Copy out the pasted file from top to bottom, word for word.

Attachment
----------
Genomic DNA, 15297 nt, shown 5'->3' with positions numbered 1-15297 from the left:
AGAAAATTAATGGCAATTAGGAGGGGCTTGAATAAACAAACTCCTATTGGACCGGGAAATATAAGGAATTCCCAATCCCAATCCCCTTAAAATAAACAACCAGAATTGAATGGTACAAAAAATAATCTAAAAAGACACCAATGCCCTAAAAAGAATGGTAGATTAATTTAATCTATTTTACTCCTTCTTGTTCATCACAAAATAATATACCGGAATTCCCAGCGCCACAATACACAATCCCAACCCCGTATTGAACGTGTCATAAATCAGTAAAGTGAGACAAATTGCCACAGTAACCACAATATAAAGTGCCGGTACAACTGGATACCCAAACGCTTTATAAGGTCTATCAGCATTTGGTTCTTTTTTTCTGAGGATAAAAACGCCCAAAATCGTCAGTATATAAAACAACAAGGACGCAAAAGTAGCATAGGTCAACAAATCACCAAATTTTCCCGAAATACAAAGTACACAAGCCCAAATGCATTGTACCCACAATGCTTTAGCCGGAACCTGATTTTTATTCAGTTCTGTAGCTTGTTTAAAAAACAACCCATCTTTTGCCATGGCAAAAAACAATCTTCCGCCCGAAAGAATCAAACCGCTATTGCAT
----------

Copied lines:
Genomic DNA, 15297 nt, shown 5'->3' with positions numbered 1-15297 from the left:
AGAAAATTAATGGCAATTAGGAGGGGCTTGAATAAACAAACTCCTATTGGACCGGGAAATATAAGGAATTCCCAATCCCAATCCCCTTAAAATAAACAACCAGAATTGAATGGTACAAAAAATAATCTAAAAAGACACCAATGCCCTAAAAAGAATGGTAGATTAATTTAATCTATTTTACTCCTTCTTGTTCATCACAAAATAATATACCGGAATTCCCAGCGCCACAATACACAATCCCAACCCCGTATTGAACGTGTCATAAATCAGTAAAGTGAGACAAATTGCCACAGTAACCACAATATAAAGTGCCGGTACAACTGGATACCCAAACGCTTTATAAGGTCTATCAGCATTTGGTTCTTTTTTTCTGAGGATAAAAACGCCCAAAATCGTCAGTATATAAAACAACAAGGACGCAAAAGTAGCATAGGTCAACAAATCACCAAATTTTCCCGAAATACAAAGTACACAAGCCCAAATGCATTGTACCCACAATGCTTTAGCCGGAACCTGATTTTTATTCAGTTCTGTAGCTTGTTTAAAAAACAACCCATCTTTTGCCATGGCAAAAAACAATCTTCCGCCCGAAAGAATCAAACCGCTATTGCAT